Grand Caribbean: Cuba, the Dominican Republic and Haiti
Visiting Port-au-Prince in a day to see firsthand the destruction from the earthquake and to explore the city’s sights.
The capital and largest city of Haiti was destroyed by a 7.0 earthquake in 2010. As a French colony in 1749, the city remained the major center of the country.
Slightly nervous about visiting the devastated country I had no idea what to expect.
Flight from New York to Port au Prince
Coming from Newark Airport our American Airlines flight to Port-au-Prince had a connection in Miami. What was notable on the second leg of the journey was our economy seats on the older Boeing 767. The seats were in a separate private compartment with even more leg room than the business class seats and reclining features. It was by far the best economy seat I’ve ever seen.
Soon enough we spotted Port-au-Prince from the plane. The view of the city was a sad spectacle. Everything seemed to be in shambles.
Immigration was straight forward. Country 71 complete.
In the airport there was a small welcome center and plenty of taxi touts. We were picked up by the hotel shuttle, but had to wait almost 2 hours due to the traffic.
On the drive to the hotel, I could see how this is one of the poorest countries in the world.
After check-in at the Best Western Premier Petion-Ville, we organized a car to take us around for the day ($100).
Getting through the terrible traffic we eventually got to the National Museum but found that it was closed.
We headed through the historic center where the government buildings were. The whole area was leveled by the 7.0 earthquake from 2010 and most buildings were still fenced off piles of rubble. Nothing seemed to be rebuilt except for one construction site.
The capital building, Legislative Palace, Palace of Justice and hospital were all destroyed. The historic Presidential Palace collapsed and was later demolished.
We drove by the shell of the Cathedral of Our Lady of the Assumption, a structure built 1884-1914.
Then we stopped at “Le Negre Marron” Unknown Slave statue which is a symbol of Haiti.
The iron market was a tourist shop selling souvenirs on one side and food on another. As soon as we walked in a man speaking English started showing us around. We didn’t ask for his help but he was friendly enough.
The highlight of the market was the collection of voodoo paraphernalia for sale.
There were shrunken heads made using real skulls, a number of different voodoo dolls made of trolls and cabbage patch kids, potions and powders, and even leeches and turtles. It was very creepy.
There were also more mundane tourist items like shirts, carvings, metal works, and paintings. We purchased a carving and a tourist shirt of course.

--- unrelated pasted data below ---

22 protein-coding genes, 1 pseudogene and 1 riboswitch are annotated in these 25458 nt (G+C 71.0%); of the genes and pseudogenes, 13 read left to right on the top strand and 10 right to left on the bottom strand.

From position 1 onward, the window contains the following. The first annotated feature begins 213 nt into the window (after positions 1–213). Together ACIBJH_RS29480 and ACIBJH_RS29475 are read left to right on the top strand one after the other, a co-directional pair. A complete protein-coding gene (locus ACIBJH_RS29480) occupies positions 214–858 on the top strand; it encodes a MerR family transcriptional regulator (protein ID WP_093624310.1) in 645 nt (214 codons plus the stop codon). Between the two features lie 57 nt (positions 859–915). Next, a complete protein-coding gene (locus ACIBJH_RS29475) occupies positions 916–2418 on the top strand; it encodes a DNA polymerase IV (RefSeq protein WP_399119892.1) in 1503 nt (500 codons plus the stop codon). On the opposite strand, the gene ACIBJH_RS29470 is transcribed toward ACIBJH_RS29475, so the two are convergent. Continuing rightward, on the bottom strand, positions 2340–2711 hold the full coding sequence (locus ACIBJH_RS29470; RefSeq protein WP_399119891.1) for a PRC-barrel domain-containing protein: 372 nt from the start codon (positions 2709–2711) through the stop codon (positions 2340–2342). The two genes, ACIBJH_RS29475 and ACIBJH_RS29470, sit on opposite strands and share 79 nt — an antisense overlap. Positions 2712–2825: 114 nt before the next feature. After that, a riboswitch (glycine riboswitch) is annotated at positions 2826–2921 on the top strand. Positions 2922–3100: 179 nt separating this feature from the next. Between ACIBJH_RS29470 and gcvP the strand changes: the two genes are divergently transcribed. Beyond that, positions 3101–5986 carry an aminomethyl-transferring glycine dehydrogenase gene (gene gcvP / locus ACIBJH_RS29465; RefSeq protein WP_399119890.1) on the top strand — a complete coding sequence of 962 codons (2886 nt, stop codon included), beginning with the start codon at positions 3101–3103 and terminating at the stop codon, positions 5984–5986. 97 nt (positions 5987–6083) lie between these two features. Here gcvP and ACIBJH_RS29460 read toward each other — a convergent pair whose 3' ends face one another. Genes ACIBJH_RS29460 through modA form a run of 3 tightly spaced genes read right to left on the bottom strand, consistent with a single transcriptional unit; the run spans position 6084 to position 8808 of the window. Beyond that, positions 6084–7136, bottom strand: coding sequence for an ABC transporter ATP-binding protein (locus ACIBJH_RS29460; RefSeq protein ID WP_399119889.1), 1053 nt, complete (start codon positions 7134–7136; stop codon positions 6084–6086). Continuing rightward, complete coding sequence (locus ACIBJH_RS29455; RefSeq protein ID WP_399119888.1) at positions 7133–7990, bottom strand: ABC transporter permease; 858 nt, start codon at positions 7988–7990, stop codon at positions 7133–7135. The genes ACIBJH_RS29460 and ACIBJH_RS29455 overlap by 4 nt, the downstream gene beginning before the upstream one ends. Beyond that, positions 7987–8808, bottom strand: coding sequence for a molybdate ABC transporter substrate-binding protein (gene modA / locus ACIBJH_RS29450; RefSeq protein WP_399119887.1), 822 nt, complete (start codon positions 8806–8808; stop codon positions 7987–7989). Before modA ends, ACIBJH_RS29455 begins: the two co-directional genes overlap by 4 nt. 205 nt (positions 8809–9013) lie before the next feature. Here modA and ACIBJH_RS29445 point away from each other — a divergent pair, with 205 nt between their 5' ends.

We went back up the hill to Peton-Ville with a stop at the Hotel Montana, because the driver wanted to give a friend a lift. The passenger was surprisingly one of the owners of the hotel property. He explained his riches to rags story of how the earthquake destroyed the hotel and then the insurance company refused to pay for any damages. As a local of Haiti, he gave us recommendations on restaurants, bars and even said we should check out a brothel which is interesting for the experience even if we don’t use the services.
We stopped by Saint Peter’s park and Saint Peter’s Church. Then the driver dropped us off at the hotel and we walked a couple of blocks to the supermarket to get a few beers.
The hotel had a happy hour that joined for some rum sours.
Then we asked for a dinner recommendation from the hotel reception and were off to Le Coin des Artistes in the hotel shuttle. We ordered a delicious lamb special accompanied with local Prestige beer.
After dinner we requested the hotel shuttle to take us to the Irish Pub. We had to wait awhile for it to come but eventually got there.
We walked by the shotgun wielding security guard and found the bar to be empty, so we didn’t even stay for a drink.
At the entrance of the bar, there were two guys hanging out with the security guard.
With a warning from the hotel that we “would be stabbed” if we tried to walk at night, knowing that the shuttle service was over and that the hotel was only four blocks away, we decided to walk back.
Chatting with the guys in front of the bar, I told them we would be right back and one young kid wanted to walk with us. He was friendly and chatted with us as we walked down the dark unlit streets.
I started to think it was a bad idea when I realized that there were many people sitting on the sidewalk in the dark. Women would walk up to us seeing we were tourists and pull us by the arms and hiss. They wanted us to stay I’m sure. We literally had to shake them off with hands firmly on our wallets, we plowed through.
Our pace quickened to a fast walk and passed by groups of people just lounging outside. People yelled at us as we walked by but we didn’t stop until we were within gunshot range of the hotel security.
I gave the kid a tip and thanked him for walking with us. He must have been confused because he thought we were going back to the bar.
Getting back into the safety of the hotel walls, concluded of one of the most terrifying walks I’ve ever taken in a city.
We were headed for Santo Domingo by bus tomorrow so we called it a night.